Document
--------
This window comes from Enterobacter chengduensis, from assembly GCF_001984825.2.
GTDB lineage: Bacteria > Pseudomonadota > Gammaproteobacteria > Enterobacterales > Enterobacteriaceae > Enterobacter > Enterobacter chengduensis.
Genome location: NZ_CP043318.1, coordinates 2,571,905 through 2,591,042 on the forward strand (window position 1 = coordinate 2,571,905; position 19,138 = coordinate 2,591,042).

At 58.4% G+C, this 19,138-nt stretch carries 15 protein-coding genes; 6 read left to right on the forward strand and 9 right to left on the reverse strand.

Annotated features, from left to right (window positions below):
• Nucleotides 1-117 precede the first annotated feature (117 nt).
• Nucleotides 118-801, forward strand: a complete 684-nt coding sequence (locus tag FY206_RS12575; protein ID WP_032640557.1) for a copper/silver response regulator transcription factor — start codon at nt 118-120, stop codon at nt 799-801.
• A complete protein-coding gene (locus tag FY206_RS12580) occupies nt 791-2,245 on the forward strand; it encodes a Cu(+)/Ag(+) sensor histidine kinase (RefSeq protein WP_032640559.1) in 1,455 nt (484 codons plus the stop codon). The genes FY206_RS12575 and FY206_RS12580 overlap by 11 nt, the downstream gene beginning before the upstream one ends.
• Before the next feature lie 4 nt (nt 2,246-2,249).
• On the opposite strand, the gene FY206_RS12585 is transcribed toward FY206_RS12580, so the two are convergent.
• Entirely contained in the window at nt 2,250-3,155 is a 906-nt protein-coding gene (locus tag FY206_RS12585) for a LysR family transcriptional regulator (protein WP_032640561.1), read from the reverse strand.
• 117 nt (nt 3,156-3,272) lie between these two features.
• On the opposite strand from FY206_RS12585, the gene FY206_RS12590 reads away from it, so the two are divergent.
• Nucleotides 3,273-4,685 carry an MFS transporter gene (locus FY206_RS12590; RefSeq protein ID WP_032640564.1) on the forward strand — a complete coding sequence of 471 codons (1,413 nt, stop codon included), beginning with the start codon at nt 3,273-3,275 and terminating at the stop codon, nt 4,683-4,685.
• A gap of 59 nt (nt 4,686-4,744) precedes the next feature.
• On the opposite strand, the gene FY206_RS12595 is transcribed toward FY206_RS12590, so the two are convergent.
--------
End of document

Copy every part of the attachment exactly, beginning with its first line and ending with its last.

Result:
This window comes from Enterobacter chengduensis, from assembly GCF_001984825.2.
GTDB lineage: Bacteria > Pseudomonadota > Gammaproteobacteria > Enterobacterales > Enterobacteriaceae > Enterobacter > Enterobacter chengduensis.
Genome location: NZ_CP043318.1, coordinates 2,571,905 through 2,591,042 on the forward strand (window position 1 = coordinate 2,571,905; position 19,138 = coordinate 2,591,042).

At 58.4% G+C, this 19,138-nt stretch carries 15 protein-coding genes; 6 read left to right on the forward strand and 9 right to left on the reverse strand.

Annotated features, from left to right (window positions below):
• Nucleotides 1-117 precede the first annotated feature (117 nt).
• Nucleotides 118-801, forward strand: a complete 684-nt coding sequence (locus tag FY206_RS12575; protein ID WP_032640557.1) for a copper/silver response regulator transcription factor — start codon at nt 118-120, stop codon at nt 799-801.
• A complete protein-coding gene (locus tag FY206_RS12580) occupies nt 791-2,245 on the forward strand; it encodes a Cu(+)/Ag(+) sensor histidine kinase (RefSeq protein WP_032640559.1) in 1,455 nt (484 codons plus the stop codon). The genes FY206_RS12575 and FY206_RS12580 overlap by 11 nt, the downstream gene beginning before the upstream one ends.
• Before the next feature lie 4 nt (nt 2,246-2,249).
• On the opposite strand, the gene FY206_RS12585 is transcribed toward FY206_RS12580, so the two are convergent.
• Entirely contained in the window at nt 2,250-3,155 is a 906-nt protein-coding gene (locus tag FY206_RS12585) for a LysR family transcriptional regulator (protein WP_032640561.1), read from the reverse strand.
• 117 nt (nt 3,156-3,272) lie between these two features.
• On the opposite strand from FY206_RS12585, the gene FY206_RS12590 reads away from it, so the two are divergent.
• Nucleotides 3,273-4,685 carry an MFS transporter gene (locus FY206_RS12590; RefSeq protein ID WP_032640564.1) on the forward strand — a complete coding sequence of 471 codons (1,413 nt, stop codon included), beginning with the start codon at nt 3,273-3,275 and terminating at the stop codon, nt 4,683-4,685.
• A gap of 59 nt (nt 4,686-4,744) precedes the next feature.
• On the opposite strand, the gene FY206_RS12595 is transcribed toward FY206_RS12590, so the two are convergent.